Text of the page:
Uncle Willard

A front-page story in my local newspaper today detailed the DUI/manslaughter charges against a 38-year-old man in a nearby community. His life undoubtedly changed forever when he opted to get behind the wheel of his pickup truck and drive drunk. The driver of the car he hit head-on is dead, several others in another involved vehicle are injured.

1966-1968 were my hell-raising years. A college drop-out pumping gas at a local Gulf station, I was entirely rudderless. My day consisted of working my 3-12 shift, getting together with buddies after work, buying a couple six packs at a bar which accepted my bogus ID (I was 18 and the legal age in Pennsylvania was 21) and heading out to a few favorite spots in the woods where we weren’t bothered by the law. We all thought we were so cool, and we thought we were having fun. Didn’t matter that I lived about 25 miles from my party spots, and I had to drive frantically to get home before daylight when Grandpa got up to start the farm chores. Mom had already left for work and several times we passed on the winding country road leading to my home. Several ‘alcohol – related’ mishaps did not deter me from my nightly adventures.

Nobody could talk any sense to me, “Aww hell”, I would lament, “just out with buddies having a few beers.”

In later years with a bit of sobriety behind me, I was told that angels were riding with me on those tire-screeching, engine-roaring trips back to the house. “No,” I replied, “it was God Himself riding with me, my angels were too scared.”

So, you are asking what this has to do with my Uncle Willard. First let me say that the front-page story in the Sunbury Daily Item back in 1966-68 could have been a story with my name and my picture detailing the underaged drinking and DUI/manslaughter charges against a good boy just having a few beers with his buddies,

Uncle Willard was one of 10 children, my father Paul being the oldest. Due to family dysfunction, I did not meet Willard until one summer afternoon as I was finishing up on chores behind the barn. I was probably 18 years old. A car drove by, the driver tooted its horn and then turned around and returned to park along the highway. The man who emerged was unknown to me.

He civilly introduced himself as “Willard, your dad’s brother. I’m your uncle.” (No, at age 17-18 I did not know any of my father’s family). “I heard you wrecked your car last week, are you OK? “

He then proceeded into an ass-chewing that would have made any Army drill sergeant or Navy petty officer proud. Attaboy, Willard, you tell it how it is. I was speechless, but I knew dang well that I deserved every word and more.

He had his say, shook my hand, patted me on the back saying, “Straighten up, son, before you kill someone.”

That’s my Uncle Willard story – the only time we ever spoke.

stairway to heaven

Yeah, I know. Your mind probably zipped back to the iconic rock classic from Led Zeppelin, “Stairway to Heaven.” Me too. I still love that song and always crank it up when I hear it.

But this is about another stairway to heaven. As a young boy I was totally taken by a painting I saw which pictured angels climbing up and down a stairway presumably to be with God Almighty on His throne in heaven. Back then God was an old, snarling, bearded, gray haired man breathing fire from his nostrils and throwing lightning bolts from his hands. It was indeed a very intimidating depiction of our Father, but it kept us young hooligans in line here on earth. The message: don’t piss off the Father or the consequences at judgment day will be dire.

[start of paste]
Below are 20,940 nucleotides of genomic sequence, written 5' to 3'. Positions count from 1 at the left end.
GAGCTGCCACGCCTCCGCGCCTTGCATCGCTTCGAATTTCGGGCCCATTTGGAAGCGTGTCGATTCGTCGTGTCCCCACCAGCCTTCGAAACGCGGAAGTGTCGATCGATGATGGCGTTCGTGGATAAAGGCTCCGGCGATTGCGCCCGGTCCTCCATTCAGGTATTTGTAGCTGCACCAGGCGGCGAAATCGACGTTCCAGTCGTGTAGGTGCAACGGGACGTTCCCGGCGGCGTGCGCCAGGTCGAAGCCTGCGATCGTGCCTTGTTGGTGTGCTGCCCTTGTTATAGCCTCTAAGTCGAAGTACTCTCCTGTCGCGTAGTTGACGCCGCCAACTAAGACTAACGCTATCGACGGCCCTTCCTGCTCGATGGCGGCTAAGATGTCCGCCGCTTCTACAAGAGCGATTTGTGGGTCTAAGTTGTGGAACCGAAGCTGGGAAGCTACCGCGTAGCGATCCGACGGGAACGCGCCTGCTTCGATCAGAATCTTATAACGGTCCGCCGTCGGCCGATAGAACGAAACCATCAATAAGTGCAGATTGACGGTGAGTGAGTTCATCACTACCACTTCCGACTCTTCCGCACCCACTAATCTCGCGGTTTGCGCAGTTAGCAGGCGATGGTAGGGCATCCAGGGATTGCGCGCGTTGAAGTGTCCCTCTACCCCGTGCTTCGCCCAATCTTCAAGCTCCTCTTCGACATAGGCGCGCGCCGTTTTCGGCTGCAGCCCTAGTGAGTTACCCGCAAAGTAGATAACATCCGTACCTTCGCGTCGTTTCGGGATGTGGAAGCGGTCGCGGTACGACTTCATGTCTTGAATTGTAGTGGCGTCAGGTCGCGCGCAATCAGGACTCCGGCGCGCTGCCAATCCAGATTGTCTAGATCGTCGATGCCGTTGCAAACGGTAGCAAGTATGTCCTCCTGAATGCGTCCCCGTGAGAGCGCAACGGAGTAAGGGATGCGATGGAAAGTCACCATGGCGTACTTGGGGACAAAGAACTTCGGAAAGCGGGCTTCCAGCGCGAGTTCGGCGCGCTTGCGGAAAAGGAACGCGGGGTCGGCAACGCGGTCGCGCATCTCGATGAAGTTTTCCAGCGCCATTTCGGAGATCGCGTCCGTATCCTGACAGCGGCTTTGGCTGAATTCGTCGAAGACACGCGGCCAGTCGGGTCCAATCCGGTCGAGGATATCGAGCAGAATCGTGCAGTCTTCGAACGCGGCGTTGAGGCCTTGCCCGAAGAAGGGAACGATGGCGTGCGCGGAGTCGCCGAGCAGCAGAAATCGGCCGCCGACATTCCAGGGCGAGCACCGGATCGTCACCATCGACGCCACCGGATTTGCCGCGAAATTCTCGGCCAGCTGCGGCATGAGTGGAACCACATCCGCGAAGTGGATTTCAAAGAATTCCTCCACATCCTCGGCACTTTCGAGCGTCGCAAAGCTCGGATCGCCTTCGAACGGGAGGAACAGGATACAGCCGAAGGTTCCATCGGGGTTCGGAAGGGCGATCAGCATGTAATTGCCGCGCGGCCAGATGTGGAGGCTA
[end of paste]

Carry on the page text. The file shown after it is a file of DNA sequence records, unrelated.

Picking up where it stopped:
Fast forward to a young man about 38 years old with several years sobriety under his belt and pretty damn sure about everything spiritual. That stairway became an escalator with signposts along the way: read the Bible every day, memorize a verse today, pray ceaselessly even when you don’t want to, love your neighbor as yourself, go to church every Sunday, give up ********for Lent (you fill in the blanks), don’t lie or cheat or steal, throw 10 % to the collection plate, don’t blaspheme and don’t swear oaths. The list went on and on riding that escalator to heaven. Then one day I met a stranger going the other way. He was going down on the up escalator. Why on earth, thought I to myself, would someone be going in the opposite direction from heaven?

“Sir,” said I concerned about his misdirection. “You are going the wrong way, heaven is up, not down.”

“Son,” bellowed the stranger, “I am going down to be with the people who need me; the hungry, the poor, the oppressed, the sinners, the lonely, the homeless, the friendless. There amongst them I shall do the work of my Father.”

“Oh, and who are you?”

“I have many names, but you should call me Jesus, the Christ, the Son of God. Follow me and I shall make you a fisher of men. I shall show you heaven on earth.”

“If any man will come after me, let him deny himself, and take up his cross daily, and follow me.” LUKE 9:23

41 years

I am 74 years old and have enjoyed continuous sobriety for 41 of those years. Eureka, I have been sober more years than under the influence. January is my celebration month. No, I don’t remember the exact date, but I do remember that it was ungodly cold at my first AA meeting in the social hall of a local church. And, I can still see the faces of those sitting at that table, what they said and the love which they extended to me. Praise God for those AAers. Down through the years I heard one after another proclaim that were it not for the AA program and the people, they would be dead or institutionalized, another casualty of “self will run riot”.

Trust me, it is not always a cake walk. Life’s challenges can gang up mercilessly during the course of a day and each one of us must surrender self-reliance to the grace of a merciful and loving God. Where we go and whom we go to during these times will determine a life of ‘clean and serene’ or a life filled with the same old rot we had before only now without our crutch alcohol/drugs. Insanity waits outside the door to overtake us once more if we cannot or will not surrender to that Higher Power.

Thankfully, we know where to reach for strength and hope, don’t we? It is no longer about drinking or not drinking. The obsession is past and, on a daily basis, God puts into our day reminders of what life used to be as active alcoholics. Can we sincerely say that we would sooner die than return to the hell of our past? What are we willing to give up today to stay sober?

A friend is in jail tonight, I am not. I shall keep him on my heart while thanking God for another lesson in sober-living. It could have been me….or you…. put in lock-up. Please, for the sake of family and loved ones, talk the talk of sobriety and learn it well, but then get out there in life and walk the talk. Make it part of everyday. People will turn their heads in amazement, “Isn’t that Larry Brown, the drunk? What in God’s name happened?”